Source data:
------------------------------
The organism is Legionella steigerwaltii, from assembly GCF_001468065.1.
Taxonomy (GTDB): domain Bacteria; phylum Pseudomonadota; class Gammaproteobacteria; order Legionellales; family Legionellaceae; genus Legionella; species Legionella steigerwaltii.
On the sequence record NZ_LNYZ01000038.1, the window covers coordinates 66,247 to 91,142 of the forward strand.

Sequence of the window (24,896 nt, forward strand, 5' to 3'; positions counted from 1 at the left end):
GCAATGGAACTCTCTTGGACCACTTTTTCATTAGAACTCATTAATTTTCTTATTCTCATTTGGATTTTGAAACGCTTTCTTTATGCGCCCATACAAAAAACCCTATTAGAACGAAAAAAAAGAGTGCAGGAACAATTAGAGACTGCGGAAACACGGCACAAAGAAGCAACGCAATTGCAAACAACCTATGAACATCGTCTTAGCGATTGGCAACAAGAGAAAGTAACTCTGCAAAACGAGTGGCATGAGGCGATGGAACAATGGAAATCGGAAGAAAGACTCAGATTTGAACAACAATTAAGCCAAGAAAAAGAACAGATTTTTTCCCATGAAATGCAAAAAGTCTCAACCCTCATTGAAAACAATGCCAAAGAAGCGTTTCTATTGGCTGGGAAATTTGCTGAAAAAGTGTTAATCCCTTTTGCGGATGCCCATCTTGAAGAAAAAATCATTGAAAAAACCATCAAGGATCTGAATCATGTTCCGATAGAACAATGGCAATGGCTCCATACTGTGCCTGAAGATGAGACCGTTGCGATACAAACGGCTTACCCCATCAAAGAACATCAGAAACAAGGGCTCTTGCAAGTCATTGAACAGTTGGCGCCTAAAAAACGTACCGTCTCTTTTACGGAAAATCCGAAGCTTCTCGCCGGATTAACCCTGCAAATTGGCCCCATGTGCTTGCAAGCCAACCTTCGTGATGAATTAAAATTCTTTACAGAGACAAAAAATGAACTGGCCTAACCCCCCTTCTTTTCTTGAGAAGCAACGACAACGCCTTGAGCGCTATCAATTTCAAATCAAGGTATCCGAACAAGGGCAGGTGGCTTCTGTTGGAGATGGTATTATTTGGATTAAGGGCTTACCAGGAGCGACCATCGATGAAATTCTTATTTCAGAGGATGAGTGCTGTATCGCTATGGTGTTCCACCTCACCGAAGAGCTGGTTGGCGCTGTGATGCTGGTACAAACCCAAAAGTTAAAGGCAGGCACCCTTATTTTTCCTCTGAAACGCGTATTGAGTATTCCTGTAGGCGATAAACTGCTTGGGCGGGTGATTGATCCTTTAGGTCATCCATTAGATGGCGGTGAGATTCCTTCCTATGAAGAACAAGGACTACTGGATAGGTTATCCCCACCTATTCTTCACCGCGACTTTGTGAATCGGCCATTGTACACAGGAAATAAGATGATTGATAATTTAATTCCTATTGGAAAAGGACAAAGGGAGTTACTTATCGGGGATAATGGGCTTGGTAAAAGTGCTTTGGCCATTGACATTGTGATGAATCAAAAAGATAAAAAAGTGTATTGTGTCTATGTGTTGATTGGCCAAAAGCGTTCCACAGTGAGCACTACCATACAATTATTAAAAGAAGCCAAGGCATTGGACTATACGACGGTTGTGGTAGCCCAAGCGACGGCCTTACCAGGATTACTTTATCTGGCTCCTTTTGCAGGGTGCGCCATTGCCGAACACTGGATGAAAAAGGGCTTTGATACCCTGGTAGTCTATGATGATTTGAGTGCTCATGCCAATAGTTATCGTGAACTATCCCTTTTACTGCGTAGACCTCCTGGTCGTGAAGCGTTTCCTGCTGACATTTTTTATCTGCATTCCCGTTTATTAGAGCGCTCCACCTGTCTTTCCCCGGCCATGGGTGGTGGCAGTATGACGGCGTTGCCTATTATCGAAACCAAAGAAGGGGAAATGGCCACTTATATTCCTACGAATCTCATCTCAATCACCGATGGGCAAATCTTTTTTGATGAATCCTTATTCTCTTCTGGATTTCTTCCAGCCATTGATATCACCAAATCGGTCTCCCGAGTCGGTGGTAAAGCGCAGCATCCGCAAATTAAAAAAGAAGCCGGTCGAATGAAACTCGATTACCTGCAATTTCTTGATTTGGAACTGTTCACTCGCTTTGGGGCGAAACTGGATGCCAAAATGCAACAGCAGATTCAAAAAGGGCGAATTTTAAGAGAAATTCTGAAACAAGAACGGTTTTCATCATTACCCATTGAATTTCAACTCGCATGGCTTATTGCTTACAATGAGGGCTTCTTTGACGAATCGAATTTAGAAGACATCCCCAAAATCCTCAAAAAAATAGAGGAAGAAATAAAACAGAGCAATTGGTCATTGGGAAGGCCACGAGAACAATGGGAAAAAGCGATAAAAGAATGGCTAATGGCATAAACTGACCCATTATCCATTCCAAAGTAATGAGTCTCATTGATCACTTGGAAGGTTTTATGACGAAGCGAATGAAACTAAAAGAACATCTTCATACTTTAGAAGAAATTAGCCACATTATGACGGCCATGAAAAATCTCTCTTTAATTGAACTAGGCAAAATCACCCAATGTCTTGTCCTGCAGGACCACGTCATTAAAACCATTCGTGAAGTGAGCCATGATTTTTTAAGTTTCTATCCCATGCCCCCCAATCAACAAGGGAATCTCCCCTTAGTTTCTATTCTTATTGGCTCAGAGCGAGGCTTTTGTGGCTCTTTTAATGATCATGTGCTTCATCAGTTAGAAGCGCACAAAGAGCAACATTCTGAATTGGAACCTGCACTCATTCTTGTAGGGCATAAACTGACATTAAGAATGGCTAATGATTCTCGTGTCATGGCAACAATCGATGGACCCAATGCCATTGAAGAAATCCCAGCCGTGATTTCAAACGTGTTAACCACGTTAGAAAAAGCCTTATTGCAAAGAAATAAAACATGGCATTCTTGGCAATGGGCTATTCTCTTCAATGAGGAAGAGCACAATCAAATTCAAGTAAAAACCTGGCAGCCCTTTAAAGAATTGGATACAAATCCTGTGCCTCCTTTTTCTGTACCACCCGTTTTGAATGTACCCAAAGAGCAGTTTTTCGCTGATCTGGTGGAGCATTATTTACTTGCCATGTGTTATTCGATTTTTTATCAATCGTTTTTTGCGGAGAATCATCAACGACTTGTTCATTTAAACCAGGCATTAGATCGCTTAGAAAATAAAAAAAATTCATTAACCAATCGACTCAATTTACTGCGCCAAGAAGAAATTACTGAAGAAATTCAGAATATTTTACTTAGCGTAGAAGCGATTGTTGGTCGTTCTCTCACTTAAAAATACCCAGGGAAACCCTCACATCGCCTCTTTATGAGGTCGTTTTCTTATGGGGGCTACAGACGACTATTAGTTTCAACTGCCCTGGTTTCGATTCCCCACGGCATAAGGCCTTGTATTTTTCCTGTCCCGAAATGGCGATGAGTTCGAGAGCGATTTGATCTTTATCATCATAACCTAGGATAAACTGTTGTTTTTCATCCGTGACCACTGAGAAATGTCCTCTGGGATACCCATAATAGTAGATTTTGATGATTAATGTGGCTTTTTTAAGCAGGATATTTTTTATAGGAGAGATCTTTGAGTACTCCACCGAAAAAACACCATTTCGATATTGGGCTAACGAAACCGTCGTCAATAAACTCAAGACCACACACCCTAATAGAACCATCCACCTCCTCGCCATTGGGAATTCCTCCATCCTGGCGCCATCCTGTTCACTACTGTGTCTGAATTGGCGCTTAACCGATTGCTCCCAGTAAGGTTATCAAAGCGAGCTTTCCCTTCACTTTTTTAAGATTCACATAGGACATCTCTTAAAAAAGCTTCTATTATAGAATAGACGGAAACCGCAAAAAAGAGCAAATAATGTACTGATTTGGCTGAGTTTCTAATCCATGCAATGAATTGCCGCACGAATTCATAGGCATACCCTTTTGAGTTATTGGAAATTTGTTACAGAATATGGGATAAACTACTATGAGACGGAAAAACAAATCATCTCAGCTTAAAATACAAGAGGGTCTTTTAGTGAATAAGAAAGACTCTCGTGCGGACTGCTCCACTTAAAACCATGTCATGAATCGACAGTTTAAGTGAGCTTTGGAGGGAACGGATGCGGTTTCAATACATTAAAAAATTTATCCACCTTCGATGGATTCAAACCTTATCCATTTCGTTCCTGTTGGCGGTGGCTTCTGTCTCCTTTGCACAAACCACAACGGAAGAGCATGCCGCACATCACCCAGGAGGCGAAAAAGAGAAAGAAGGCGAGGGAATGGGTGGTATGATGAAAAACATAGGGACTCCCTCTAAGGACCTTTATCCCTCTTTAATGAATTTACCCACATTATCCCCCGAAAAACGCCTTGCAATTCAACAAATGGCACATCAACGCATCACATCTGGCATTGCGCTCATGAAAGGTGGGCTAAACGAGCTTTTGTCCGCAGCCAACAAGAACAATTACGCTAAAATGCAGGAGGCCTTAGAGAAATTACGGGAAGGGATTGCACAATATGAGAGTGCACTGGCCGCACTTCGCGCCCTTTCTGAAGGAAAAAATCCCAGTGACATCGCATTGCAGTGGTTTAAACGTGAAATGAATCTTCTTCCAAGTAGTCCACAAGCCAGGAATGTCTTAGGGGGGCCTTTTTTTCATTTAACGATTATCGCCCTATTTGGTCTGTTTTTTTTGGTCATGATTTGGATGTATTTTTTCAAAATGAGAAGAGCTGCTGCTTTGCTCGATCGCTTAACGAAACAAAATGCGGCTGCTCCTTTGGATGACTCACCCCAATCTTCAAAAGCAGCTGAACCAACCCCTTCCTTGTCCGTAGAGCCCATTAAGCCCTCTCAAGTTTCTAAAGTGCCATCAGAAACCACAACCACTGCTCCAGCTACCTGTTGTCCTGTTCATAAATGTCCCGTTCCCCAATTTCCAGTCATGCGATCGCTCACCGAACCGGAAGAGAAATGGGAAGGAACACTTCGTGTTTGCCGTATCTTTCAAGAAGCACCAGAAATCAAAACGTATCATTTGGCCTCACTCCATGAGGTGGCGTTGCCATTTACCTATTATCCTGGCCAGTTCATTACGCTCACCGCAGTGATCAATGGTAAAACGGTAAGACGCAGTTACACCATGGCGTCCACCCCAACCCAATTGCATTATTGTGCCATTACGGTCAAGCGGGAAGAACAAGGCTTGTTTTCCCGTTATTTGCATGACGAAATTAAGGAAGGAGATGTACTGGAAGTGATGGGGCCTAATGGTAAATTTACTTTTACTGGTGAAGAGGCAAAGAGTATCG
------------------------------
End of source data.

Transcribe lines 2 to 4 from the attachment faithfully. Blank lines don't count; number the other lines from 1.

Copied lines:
Taxonomy (GTDB): domain Bacteria; phylum Pseudomonadota; class Gammaproteobacteria; order Legionellales; family Legionellaceae; genus Legionella; species Legionella steigerwaltii.
On the sequence record NZ_LNYZ01000038.1, the window covers coordinates 66,247 to 91,142 of the forward strand.

Sequence of the window (24,896 nt, forward strand, 5' to 3'; positions counted from 1 at the left end):